The increasing presence and recognition of the importance of chief nursing informatics officers is a step in the right direction.47 Further, providing opportunities for nurses of all specialties to contribute to the development and implementation of digital health policies, locally and nationally, could increase future use of digital technologies in nursing.
Investigate artificial intelligence in nursing practice
The influence of AI on human decision making and labor are areas in need of immediate inquiry to support nursing practice for the next decade and beyond. AI technologies could provide the profession with huge benefits in data analytics and advanced clinical decision support.
Although many of the purported potential benefits of AI (eg, improved patient outcomes, streamlined workflow, improved efficiency) have yet to be fully shown in nursing research,6 it is inevitable that AI technologies will be used more regularly to support and extend nurses’ cognitive, decision making, and potentially labor functions.15
These opportunities bring new and dynamic practice considerations for nursing and interprofessional expertise. One example relates to the potential automation of inequity and injustice within systems and decision support tools containing AI4849: self-evolving algorithms in systems sometimes unintentionally reinforce systemic inequities found in society.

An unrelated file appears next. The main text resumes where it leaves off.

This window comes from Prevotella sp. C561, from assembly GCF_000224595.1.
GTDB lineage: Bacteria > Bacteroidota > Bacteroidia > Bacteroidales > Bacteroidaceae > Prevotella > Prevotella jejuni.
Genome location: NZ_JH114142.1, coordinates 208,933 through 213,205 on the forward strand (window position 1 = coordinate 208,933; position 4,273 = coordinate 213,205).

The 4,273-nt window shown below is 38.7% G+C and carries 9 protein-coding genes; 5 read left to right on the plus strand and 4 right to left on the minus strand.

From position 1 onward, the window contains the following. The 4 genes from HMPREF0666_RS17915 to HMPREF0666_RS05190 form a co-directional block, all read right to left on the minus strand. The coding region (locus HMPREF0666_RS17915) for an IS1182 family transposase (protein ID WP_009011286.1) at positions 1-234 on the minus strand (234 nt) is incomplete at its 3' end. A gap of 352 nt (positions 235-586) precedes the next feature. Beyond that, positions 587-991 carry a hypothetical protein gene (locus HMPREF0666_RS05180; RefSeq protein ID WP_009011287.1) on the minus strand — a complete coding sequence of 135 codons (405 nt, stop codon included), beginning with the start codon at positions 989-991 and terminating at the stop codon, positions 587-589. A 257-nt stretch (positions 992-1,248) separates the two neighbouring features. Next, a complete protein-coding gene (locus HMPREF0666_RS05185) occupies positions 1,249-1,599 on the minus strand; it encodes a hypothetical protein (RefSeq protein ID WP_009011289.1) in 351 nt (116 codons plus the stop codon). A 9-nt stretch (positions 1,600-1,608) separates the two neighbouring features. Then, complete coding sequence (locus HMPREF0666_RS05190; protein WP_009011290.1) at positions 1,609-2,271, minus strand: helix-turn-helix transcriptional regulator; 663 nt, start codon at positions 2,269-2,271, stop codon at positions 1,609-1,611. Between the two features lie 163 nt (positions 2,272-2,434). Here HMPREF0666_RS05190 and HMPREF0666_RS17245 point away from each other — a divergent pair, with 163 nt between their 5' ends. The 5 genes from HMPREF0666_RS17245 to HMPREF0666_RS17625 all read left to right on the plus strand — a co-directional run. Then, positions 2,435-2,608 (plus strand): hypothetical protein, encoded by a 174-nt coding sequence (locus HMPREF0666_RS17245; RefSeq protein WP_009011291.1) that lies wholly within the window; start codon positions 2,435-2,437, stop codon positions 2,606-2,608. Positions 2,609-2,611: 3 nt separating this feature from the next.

Increased use of AI also brings novel policy, regulatory, legal, and ethical implications to the fore. The nursing profession must examine its role, processes, and knowledge against emerging ethical frameworks that explore the opportunities and risks that AI and similar innovations bring, while advocating for patient involvement in AI development and application. Floridi and colleagues offer tenets regarding AI development and the ethical considerations in using such innovations in their call to develop AI technology that “secures people’s trust, serves the public interest, and strengthens shared social responsibility.” 50 They also advocate that as guiding principles, AI should be used to enhance human agency, increase societal capacities, cultivate societal cohesion, and enable human self-realization, with an emphasis on instilling and reinforcing human dignity.50 Further research, funding, and thought leadership in this domain are needed to help support the development of new practice policy, regulatory frameworks, and ethical guidelines to guide nursing practice.
Re-envision nurse-patient relationships